Dir: Gianni Di Gregorio. Italy. 2014. 87mins

Good For Nothing

Italian comedy must be one of the most unexportable of all film genres – for good reasons, cruel realists will say. Director Gianni Di Gregorio furnished one of those exceptions that prove the rule back in 2008, when his charming, self-starring geriatric divertissement Mid-August Lunch proved to be a small sleeper hit in several territories. His second, Salt Of The Earth (2011), felt like something of a reprise – and it came without the bevvy of magnificent old ladies that made his debut such a delight – but it still scored a dozen or so mostly European distribution deals. There’s no reason why the third ‘Gianni the Roman flaneur plays Gianni the Roman flaneur’ outing shouldn’t continue to plough the furrow with equal success.

The final impression is of a grace and delicacy of touch that refreshes in a territory where comedy is so often laboured and lurid.

Though Good For Nothing (Buoni a Nulla) breaks no new ground, and despite some script wobbles (particularly in the abrupt, over-neat finale), the film displays the same gentle, melancholic humour that is Di Gregorio’s stock in trade, and once again pulls off the useful trick of sending Italy up while at the same time selling the pleasures of its lifestyle.

Like Woody Allen, Di Gregorio makes the slightest tweaks to his persona from film to film (and so far, unlike Allen, he’s starred in all of them). Once again, he’s living a bachelor-like existence in a flat somewhere in Rome’s picturesquely crumbling centro storico. All he wants is an easy life, but Gianni is easily railroaded – collared into a long, dull condominium meeting by a nosy neighbour, and playing for time rather than refusing point blank when his shrewish ex-wife tells him that the apartment is too big for a single man when he has a married daughter who’s looking for a central perch.

He keeps his head down at his cushy job in some pen-pushing municipal heritage department too, simply clocking in and reading the papers like most of his colleagues. But on the eve of his much-awaited retirement, his boss informs Gianni that following a change in the law he’s being kept on for another three years – and moved to departmental HQ, a huge steel-and-glass block beyond Rome’s outer ring-road.

It’s a good, solid comic premise and one that is riffed on amusingly, with Gianni’s dismay at the change masked effectively by the sheer niceness of his persona (in an effective running gag that anyone who has been to Rome will identify with, he is so mild-mannered he can’t actually cross busy roads). In his new workspace, he’s berated for lateness and given actual work to do – but he soon discovers that here too the regime of efficiency is just a veneer, with most of the work falling on the shoulders of long-suffering Marco (Marzocca), the only one in his office who know how to use a computer. The ever-optimistic Marco is used by buxom colleague Cinzia (Lodovini, a versatile actress who makes the most of the film’s broadest comic role), while further up the pecking order, Anna Bonaiuto puts in an enjoyable cameo as the departmental boss whose right-hand man, smarmy Christian (Imparato), doubles as her dog-walker.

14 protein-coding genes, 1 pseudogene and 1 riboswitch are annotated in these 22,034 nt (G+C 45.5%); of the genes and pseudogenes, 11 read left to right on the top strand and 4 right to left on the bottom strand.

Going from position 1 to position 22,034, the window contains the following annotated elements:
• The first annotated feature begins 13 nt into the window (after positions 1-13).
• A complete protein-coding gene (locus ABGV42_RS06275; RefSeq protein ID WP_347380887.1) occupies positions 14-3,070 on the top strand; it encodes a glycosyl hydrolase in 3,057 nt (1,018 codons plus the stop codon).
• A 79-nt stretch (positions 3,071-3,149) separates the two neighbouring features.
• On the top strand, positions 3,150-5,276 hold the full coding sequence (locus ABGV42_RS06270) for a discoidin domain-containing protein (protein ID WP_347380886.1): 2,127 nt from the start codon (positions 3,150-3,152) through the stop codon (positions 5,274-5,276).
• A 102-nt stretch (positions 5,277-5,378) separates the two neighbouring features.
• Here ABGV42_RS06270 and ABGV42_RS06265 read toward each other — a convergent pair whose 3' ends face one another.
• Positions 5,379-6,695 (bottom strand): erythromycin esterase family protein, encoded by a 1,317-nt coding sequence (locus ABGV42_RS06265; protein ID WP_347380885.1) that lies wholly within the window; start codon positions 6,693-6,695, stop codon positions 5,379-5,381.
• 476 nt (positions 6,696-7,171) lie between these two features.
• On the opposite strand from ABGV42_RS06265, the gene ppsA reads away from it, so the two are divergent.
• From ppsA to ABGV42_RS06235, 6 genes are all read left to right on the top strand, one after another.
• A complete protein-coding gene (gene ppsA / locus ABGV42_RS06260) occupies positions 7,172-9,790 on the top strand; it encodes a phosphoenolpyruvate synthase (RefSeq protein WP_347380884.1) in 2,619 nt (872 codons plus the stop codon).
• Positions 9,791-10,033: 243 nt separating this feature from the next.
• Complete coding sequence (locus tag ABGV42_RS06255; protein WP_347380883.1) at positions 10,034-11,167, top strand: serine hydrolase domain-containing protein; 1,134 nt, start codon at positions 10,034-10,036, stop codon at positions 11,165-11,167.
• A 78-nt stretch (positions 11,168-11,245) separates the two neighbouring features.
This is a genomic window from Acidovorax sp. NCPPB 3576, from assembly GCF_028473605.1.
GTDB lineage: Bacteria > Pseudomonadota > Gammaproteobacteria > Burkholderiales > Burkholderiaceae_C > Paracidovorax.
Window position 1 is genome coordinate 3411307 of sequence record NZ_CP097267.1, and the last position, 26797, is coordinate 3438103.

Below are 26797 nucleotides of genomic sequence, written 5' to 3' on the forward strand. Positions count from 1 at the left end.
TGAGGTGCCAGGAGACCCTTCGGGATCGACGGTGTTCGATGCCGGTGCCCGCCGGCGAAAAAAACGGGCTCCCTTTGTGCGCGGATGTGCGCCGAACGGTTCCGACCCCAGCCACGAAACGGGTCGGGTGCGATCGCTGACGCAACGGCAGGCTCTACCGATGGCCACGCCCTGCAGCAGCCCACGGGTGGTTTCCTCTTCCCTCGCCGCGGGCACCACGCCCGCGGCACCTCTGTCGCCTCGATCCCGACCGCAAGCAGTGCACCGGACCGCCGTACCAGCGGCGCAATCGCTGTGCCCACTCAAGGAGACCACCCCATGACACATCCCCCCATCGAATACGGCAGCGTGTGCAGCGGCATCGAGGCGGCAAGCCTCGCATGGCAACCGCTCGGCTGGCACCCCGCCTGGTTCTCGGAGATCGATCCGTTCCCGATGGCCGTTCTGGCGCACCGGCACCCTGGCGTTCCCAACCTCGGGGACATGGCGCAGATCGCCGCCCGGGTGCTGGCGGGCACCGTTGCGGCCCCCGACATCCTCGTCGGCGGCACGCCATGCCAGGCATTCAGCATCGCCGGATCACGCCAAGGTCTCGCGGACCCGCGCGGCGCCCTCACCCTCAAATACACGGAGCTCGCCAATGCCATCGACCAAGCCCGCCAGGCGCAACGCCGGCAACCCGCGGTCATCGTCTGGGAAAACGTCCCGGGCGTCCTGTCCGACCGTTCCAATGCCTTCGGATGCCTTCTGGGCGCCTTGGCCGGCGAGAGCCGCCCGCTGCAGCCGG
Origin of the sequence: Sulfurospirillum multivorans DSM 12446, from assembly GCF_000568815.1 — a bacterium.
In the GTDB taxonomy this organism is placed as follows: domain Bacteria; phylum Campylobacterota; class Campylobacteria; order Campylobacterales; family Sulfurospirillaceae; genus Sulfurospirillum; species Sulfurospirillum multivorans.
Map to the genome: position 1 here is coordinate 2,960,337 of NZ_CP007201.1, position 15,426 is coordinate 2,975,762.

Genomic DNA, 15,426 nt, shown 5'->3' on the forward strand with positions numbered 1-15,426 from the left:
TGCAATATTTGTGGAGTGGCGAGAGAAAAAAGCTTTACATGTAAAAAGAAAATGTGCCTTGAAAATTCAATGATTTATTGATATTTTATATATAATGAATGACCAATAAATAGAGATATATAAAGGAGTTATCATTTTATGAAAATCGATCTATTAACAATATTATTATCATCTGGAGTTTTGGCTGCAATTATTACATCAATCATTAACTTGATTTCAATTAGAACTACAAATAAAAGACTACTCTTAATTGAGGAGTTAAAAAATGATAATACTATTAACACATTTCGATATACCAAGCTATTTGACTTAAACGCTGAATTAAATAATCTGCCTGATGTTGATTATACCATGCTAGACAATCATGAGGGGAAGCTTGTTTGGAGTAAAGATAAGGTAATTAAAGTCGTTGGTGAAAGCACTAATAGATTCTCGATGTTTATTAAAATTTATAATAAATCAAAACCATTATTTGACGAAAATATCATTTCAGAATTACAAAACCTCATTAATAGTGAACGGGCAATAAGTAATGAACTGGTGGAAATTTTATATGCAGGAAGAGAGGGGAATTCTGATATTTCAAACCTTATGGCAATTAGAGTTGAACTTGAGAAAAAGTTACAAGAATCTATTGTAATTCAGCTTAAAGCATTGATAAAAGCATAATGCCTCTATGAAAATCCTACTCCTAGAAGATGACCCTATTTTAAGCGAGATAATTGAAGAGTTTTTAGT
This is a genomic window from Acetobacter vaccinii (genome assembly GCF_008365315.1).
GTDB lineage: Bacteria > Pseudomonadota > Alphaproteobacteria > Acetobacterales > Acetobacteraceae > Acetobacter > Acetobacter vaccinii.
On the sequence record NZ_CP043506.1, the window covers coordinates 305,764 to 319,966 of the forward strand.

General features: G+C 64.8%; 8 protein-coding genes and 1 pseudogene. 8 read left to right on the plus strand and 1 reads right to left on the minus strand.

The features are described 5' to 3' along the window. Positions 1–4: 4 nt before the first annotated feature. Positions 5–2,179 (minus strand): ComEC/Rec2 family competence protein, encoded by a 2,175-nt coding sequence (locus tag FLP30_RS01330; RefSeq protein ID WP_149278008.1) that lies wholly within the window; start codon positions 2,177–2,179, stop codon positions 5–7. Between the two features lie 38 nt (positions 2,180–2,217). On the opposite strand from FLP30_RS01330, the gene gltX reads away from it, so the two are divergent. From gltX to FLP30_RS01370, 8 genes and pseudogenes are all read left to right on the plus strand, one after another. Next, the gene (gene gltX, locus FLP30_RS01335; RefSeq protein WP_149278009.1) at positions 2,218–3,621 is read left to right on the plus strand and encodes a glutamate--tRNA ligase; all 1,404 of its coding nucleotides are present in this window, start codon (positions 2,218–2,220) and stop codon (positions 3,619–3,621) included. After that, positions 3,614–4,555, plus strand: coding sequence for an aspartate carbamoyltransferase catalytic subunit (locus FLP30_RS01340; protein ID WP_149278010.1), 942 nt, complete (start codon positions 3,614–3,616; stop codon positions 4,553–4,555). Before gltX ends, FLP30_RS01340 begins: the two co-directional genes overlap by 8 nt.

It’s not long before Gianni realises that if he doesn’t start to say no to people, he’s going to go the way of poor, put-upon Marco – who in the meantime has become his workplace confidant and footie-watching friend. After an unconvincingly rapid switch from Mr Nice Guy to Mr No – which leads to office promotion and romance – the narrative focus shifts a little from Gianni to Marco, whose attempts to follow his friend’s lead ends, briefly, in failure and depression.

This slight darkening of the mood is an interesting departure for Di Gregorio – but it reminds one that there’s always been a slight desperation lurking behind the actor-director’s affable on-screen persona, the sense of frustration that in certain cultures the meek or just plain polite shall never inherit the earth. But it’s a passing cloud: soon we’re back on gentler tracks, and if the ending feels as neat and rushed as a comic opera finale, the final impression is of a grace and delicacy of touch that refreshes in a territory where comedy is so often laboured and lurid. The jaunty soundtrack, influenced by Italian folk melodies and Latin American dance rhythms, seals a neat package.

Production companies: Bibi Film, Rai Cinema

International sales: Janine Gold, janinegold13@yahoo.com

Producer: Angelo Barbagallo

Screenplay: Gianni Di Gregorio, Pietro Albinio Di Pasquale

Cinematography: Gogo Bianchi

Editor: Marco Spoletini

Production designer: Susanna Cascella

Music: Enrico Melozzi

Main cast: Gianni Di Gregorio, Marco Marzocca, Valentina Lodovini, Daniela Giordano, Gianfelice Imparato, Marco Messeri, Camilla Filippi, Anna Bonaiuto